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On October 28, Children’s Health Fund will bring together doctors and other health professionals, child advocates and local government officials to discuss toxic stressors and the role they play in a child’s life. Research has shown that early childhood years – birth to age 5 – are critical to a child’s development and are directly linked to later economic productivity, responsible citizenship and sound physical and mental health. The pervasive effects of deep poverty, abuse, neglect and exposure to violence in early childhood all lead to toxic stress, endangering not only a child’s short term but also long term health and chance to succeed in society.
In contrast to normal or tolerable stress, which can build resilience and properly calibrate a child’s stress-response system, toxic stress is caused by extreme, prolonged adversity in the absence of a supportive network of adults to help the child adapt. When it occurs, toxic stress can actually damage the architecture of the developing brain, leading to disrupted circuits and a weakened foundation for future learning and health.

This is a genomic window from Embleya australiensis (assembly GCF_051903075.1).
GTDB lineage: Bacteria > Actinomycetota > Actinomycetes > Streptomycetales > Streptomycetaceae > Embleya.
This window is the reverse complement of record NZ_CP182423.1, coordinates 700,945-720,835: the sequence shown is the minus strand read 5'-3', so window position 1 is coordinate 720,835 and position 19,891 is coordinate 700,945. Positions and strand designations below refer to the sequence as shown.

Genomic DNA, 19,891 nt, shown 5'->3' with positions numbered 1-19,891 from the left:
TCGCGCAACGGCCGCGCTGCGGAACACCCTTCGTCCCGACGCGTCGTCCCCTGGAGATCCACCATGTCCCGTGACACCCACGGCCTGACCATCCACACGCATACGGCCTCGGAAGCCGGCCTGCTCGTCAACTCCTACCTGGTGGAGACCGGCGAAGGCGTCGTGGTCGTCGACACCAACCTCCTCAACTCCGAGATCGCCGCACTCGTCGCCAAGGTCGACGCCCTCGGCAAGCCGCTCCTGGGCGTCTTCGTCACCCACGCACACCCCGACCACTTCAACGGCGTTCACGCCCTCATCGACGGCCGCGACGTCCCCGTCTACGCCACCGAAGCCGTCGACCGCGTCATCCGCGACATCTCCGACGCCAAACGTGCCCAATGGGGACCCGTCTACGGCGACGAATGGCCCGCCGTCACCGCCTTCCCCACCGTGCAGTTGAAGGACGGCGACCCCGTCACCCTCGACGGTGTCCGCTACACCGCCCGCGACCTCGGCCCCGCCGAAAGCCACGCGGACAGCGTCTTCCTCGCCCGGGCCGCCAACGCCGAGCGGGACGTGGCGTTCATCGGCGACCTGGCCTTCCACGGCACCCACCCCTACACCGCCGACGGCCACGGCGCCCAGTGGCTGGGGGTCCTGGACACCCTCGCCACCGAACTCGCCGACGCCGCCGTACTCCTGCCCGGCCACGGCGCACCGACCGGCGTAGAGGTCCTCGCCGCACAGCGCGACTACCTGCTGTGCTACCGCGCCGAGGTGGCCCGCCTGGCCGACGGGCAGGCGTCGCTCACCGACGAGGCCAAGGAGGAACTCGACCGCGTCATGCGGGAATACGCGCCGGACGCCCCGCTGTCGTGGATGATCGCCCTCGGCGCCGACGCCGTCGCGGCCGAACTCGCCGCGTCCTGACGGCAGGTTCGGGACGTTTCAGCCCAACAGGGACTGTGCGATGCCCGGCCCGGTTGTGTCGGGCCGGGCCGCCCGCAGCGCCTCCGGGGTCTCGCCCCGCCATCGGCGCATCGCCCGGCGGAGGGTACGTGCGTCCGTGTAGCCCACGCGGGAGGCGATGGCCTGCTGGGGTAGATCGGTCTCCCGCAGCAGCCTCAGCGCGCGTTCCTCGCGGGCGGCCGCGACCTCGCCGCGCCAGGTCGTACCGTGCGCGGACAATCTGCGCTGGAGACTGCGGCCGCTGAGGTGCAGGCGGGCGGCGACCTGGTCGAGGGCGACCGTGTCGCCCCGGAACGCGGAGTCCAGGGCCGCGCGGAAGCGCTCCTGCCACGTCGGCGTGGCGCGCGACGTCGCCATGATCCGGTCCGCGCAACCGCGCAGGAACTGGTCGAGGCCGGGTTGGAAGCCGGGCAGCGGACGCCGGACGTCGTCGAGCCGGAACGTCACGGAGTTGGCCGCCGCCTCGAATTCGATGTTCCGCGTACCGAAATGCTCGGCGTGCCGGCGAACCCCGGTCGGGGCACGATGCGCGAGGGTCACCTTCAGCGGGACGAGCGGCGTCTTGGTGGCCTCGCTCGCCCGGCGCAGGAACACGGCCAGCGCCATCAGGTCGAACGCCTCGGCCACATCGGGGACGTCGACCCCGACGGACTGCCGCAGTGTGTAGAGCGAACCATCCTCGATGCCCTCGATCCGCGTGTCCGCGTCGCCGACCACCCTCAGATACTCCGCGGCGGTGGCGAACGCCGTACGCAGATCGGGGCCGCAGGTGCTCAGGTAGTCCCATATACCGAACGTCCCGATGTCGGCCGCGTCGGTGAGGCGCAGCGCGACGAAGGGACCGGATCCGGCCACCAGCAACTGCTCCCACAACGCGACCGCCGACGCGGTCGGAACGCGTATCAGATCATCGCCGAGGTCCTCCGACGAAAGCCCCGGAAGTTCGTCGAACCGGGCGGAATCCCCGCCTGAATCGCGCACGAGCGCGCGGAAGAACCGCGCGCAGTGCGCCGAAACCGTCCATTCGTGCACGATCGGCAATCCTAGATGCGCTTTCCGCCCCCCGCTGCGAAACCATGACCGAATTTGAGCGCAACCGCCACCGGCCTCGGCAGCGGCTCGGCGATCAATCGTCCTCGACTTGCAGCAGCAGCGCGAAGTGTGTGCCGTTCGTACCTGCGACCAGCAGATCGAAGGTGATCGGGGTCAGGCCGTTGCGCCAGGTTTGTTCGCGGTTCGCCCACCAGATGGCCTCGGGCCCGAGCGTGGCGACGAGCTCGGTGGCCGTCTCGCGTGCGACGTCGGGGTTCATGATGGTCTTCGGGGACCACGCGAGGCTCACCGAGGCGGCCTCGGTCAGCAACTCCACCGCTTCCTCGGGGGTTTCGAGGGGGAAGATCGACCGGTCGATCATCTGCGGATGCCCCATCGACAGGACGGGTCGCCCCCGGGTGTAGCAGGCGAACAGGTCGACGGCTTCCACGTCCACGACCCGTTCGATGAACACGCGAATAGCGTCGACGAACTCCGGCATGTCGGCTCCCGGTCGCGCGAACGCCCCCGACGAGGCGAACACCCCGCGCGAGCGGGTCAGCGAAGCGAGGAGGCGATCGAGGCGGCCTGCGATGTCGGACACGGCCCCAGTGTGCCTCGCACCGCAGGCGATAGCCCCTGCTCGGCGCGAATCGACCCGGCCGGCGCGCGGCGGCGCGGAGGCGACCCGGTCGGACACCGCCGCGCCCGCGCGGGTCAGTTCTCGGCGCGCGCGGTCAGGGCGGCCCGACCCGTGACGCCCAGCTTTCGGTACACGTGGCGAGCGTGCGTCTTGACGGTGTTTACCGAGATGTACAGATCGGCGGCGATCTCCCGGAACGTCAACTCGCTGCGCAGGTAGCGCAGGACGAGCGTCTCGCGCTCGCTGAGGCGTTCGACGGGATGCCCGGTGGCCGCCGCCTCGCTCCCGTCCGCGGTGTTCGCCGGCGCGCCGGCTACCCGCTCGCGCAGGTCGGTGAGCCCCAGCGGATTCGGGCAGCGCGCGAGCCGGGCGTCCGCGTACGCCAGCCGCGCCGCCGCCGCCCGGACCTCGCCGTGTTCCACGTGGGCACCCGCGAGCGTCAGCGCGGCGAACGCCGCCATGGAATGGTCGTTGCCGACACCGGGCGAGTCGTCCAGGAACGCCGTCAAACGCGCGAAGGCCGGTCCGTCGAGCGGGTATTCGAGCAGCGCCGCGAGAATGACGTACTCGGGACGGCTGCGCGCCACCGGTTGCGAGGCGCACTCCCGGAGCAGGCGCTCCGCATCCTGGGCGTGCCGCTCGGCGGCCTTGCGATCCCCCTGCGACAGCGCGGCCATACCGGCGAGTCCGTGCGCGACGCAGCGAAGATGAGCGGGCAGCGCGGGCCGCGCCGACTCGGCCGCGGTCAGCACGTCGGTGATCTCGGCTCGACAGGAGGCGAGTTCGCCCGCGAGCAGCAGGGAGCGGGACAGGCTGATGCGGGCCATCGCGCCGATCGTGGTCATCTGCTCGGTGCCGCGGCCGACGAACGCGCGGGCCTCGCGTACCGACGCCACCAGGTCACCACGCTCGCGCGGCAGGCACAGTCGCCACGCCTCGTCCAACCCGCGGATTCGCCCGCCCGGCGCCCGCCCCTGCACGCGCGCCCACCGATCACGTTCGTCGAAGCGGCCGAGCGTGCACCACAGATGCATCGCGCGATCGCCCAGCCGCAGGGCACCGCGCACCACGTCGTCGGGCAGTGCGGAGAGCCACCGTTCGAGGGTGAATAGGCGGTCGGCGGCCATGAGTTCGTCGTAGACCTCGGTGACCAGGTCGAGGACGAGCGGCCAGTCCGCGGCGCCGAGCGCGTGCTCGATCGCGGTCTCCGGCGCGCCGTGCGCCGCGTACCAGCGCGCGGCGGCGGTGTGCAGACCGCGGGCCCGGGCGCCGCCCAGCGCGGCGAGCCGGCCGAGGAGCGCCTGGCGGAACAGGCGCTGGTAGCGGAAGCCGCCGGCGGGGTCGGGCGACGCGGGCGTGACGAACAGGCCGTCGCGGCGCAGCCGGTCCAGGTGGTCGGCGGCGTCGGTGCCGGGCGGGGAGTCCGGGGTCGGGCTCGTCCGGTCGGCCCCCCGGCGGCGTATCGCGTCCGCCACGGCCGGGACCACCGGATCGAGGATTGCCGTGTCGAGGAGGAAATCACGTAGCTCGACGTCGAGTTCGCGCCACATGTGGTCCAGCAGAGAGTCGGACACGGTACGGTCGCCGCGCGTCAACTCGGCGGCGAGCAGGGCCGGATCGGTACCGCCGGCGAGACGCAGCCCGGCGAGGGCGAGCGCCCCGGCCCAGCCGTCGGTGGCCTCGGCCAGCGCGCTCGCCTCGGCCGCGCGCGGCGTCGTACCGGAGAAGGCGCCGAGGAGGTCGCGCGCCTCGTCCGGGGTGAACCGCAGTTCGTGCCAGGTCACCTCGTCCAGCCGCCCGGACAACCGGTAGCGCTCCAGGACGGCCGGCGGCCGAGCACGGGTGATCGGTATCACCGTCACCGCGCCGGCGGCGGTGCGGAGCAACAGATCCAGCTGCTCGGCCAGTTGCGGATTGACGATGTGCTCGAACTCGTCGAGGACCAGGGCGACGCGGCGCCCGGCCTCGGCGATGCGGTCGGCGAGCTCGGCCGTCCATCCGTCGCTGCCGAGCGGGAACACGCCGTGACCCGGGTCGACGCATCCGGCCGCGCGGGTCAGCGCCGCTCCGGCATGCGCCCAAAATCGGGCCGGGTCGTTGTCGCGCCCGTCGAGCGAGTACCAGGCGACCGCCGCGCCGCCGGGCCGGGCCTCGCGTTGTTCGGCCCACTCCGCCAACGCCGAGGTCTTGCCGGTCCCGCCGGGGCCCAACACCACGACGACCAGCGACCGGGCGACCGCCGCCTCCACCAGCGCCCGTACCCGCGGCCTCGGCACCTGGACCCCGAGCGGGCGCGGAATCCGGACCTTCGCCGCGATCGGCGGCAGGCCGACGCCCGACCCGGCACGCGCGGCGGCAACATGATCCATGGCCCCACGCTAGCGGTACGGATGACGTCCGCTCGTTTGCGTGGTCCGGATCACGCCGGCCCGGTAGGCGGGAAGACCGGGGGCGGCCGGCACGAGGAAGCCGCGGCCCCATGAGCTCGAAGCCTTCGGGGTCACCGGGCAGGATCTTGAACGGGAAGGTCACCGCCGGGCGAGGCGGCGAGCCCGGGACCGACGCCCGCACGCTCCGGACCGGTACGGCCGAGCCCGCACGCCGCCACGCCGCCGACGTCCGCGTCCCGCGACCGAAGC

We’re thrilled to welcome Jack Shonkoff, MD, Professor of Pediatrics, Harvard Medical School and Children's Hospital Boston and Director, Center on the Developing Child at Harvard University as the Keynote speaker for the forum.
Dr. Shonkoff will be followed by a panel of experts:
For more information or to RSVP please email Elizabeth Rincon at firstname.lastname@example.org.
 Shonkoff, Jack, Preventing Toxic Shock in Children, available at: http://www.project-syndicate.org/commentary/shonkoff1/English